Monday, February 18, 2008

Check Out Those Residual Predicates!

A "residual predicate" is SQL Anywhere's version of the pretty girl at the high school dance: You really want to dance with her but you're too afraid to ask. SQL Anywhere really wants to use that residual predicate to speed things up but it doesn't, for some reason or another.

What SQL Anywhere does do is show you residual predicates when it displays the Graphical Plan With Statistics. Not up top where it says "Table Scan" versus "Index Scan", mind you, but way down at the bottom of the display, after all the other counters and statistics. It's up to you to scroll down and have a look, and see if it's worth your while to make some change so SQL Anywhere can put that residual predicate to good use.

Here's an example of the Graphical Plan for a MobiLink download_cursor SELECT that took almost 5 minutes to run:

Even though that query selected no rows, it involves a join between the two largest tables in the database, 7 million rows and 3.8G of space according to the Foxhound "Curiosities" display:

The Graphical Plan shows that it did a primary key "Index Scan" for the sbx_event_raw_data table. So far, so good, at least it's not a sequential table scan.

...But wait a minute! Not so fast! This table took over half the execution time, that's not so good!

Let's keep looking... scroll down to the bottom of the same display and you see this "Residual predicate":

What it's saying is that the SELECT contained this predicate in the WHERE clause:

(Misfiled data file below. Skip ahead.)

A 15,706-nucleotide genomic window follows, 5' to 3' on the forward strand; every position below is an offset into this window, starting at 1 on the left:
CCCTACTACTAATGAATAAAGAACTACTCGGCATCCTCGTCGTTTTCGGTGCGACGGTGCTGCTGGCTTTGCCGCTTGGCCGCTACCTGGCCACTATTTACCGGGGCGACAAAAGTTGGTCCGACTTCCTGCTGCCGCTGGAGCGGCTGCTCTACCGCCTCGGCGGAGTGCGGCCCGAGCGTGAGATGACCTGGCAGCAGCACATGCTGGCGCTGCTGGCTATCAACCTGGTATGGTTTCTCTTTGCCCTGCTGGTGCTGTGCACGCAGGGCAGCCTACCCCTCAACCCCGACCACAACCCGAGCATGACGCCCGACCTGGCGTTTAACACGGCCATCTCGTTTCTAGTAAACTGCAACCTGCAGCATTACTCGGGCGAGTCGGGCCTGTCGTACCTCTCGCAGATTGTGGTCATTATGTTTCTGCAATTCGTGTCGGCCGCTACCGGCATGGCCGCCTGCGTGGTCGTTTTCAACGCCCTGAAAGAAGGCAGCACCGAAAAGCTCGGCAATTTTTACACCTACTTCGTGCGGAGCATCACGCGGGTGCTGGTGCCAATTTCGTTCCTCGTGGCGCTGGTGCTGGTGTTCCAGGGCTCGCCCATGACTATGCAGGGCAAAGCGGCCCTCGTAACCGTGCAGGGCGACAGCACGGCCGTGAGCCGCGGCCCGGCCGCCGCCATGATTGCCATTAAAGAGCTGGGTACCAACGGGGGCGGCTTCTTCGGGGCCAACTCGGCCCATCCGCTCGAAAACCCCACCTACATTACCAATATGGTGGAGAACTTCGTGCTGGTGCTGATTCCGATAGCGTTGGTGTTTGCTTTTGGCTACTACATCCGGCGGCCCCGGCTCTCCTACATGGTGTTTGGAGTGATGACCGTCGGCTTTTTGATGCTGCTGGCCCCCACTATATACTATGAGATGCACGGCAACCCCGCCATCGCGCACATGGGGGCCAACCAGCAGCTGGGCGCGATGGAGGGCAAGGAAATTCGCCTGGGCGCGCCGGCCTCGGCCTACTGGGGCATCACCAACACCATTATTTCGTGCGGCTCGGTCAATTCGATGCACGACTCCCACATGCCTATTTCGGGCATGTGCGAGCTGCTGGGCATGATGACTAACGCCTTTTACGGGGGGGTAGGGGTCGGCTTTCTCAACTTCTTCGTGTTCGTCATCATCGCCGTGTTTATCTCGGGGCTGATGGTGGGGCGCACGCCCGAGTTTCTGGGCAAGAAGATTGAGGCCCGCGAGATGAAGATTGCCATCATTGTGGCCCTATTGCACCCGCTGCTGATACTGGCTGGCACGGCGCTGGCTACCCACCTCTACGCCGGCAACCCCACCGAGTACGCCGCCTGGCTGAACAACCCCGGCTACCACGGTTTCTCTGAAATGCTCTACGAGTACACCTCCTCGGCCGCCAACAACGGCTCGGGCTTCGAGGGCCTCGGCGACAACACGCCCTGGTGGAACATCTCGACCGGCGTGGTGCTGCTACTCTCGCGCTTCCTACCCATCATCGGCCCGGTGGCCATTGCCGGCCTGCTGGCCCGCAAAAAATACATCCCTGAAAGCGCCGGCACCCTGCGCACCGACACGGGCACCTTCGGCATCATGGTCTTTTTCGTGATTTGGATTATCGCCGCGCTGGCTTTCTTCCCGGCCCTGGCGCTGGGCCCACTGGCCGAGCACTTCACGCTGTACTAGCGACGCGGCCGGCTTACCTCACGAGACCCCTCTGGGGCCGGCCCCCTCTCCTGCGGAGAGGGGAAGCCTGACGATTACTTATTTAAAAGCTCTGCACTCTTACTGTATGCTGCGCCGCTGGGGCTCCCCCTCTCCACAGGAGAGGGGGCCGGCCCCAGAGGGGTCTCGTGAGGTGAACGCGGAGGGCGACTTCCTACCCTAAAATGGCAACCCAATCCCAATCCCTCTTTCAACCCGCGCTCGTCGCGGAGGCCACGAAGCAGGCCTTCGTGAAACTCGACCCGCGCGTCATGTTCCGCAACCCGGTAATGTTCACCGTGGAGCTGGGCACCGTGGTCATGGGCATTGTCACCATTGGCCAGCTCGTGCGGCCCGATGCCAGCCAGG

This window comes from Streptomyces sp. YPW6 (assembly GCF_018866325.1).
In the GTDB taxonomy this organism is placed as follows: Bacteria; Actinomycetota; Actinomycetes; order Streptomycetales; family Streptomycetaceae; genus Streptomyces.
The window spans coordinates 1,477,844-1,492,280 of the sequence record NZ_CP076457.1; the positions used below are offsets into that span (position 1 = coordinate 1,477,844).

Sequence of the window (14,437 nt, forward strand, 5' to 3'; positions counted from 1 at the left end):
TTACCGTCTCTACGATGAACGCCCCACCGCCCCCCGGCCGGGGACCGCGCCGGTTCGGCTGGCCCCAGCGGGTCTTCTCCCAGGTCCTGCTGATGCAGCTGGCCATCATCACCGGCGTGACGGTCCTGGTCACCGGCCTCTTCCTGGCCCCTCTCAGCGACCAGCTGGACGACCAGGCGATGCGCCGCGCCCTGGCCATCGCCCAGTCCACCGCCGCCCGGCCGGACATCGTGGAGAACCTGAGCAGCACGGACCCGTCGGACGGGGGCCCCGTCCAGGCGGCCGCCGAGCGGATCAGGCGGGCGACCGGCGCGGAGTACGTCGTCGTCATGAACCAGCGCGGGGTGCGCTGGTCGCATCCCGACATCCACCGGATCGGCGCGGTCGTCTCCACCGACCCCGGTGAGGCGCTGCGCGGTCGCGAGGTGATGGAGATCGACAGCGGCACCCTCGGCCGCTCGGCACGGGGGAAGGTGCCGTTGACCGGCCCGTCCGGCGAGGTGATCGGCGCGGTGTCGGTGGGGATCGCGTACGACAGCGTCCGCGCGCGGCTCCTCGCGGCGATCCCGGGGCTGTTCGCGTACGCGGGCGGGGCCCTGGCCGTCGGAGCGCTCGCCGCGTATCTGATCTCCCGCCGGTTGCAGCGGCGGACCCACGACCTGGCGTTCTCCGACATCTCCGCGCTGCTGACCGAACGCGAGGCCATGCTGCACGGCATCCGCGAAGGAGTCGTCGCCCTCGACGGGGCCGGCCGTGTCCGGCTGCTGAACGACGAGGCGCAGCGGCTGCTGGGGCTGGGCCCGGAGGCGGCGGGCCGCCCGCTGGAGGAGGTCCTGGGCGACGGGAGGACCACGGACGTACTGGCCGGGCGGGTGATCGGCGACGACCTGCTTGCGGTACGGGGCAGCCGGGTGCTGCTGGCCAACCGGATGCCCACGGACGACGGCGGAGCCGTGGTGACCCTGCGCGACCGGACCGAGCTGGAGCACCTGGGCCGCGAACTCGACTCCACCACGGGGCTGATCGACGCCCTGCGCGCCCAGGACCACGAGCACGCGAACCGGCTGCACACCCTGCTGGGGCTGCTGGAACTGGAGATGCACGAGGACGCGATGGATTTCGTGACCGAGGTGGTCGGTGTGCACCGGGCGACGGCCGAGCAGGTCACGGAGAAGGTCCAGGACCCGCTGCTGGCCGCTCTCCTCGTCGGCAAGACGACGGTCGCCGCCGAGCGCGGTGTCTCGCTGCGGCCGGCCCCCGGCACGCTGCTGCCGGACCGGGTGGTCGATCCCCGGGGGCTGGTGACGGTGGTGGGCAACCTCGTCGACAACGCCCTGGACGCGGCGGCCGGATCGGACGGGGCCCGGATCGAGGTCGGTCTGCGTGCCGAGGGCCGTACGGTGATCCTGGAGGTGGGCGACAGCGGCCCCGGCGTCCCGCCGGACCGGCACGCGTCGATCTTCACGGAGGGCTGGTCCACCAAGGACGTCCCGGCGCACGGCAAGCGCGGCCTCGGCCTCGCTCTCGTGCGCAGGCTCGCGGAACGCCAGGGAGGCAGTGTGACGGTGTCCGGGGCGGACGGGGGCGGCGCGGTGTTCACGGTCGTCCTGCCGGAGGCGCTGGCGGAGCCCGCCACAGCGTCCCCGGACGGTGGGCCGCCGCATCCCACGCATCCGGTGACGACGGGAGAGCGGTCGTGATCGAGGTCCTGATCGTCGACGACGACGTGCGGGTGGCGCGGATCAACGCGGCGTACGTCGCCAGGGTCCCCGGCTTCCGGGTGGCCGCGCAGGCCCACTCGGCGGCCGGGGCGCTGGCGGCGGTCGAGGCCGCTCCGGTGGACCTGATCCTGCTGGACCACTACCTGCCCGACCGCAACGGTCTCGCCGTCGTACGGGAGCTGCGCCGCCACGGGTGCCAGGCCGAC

sbx_event_raw_data.modification_date > 2008-02-10 14:15:26.218000
and that this predicate was expected to be true 6.2696% of the time according to "Statistics" stored in the database.

According to Foxhound, a huge (67 megabyte) index already exists on the modification_history column:

So why didn't SQL Anywhere use that index? The answer lies in the number 6.2696 percent which is the "selectivity" of a predicate. Lower is better than higher when it comes to using an index on a predicate, and 6 percent selectivity is too high for SQL Anywhere to use an index for this particular predicate... it'll be worse than a sequential table scan because it will probably do the same thing (read every single page) but in random order.

Welllll, it turns out that the 6 percent figure is completely wrong: In reality this predicate is true exactly zero percent of the time because there are no rows with modification_date greater than February 10. You can't get any better than zero percent selectivity, so SQL Anywhere should have used that index.

The problem is, the statistics are wrong. The solution is, fix the statistics:
CREATE STATISTICS sbx_event_raw_data ( modification_date );
The CREATE STATISTICS statement took about 3 minutes to run. After that, the MobiLink download_cursor went from 5 minutes down to less than ten seconds.

And that's a pretty good deal, because this SELECT runs many times a day but the CREATE STATISTICS only needs to be run once in a while (or maybe just once).
Here's a disclaimer for my good friends at iAnywhere Solutions: This article is specifically about residual predicates, not database statistics. In a perfect world, database statistics would always be kept perfectly up to date, by SQL Anywhere, automatically... and CREATE STATISTICS would never be required. In the real world, SQL Anywhere is getting better and better with each new release, but sometimes the statistics get out of whack. And in this example, the client is not using the latest version of SQL Anywhere so "sometimes out of whack" is not so surprising. But again, that's not the point here... residual predicates is the point. Whenever you're looking at a plan, check out the residual predicates.

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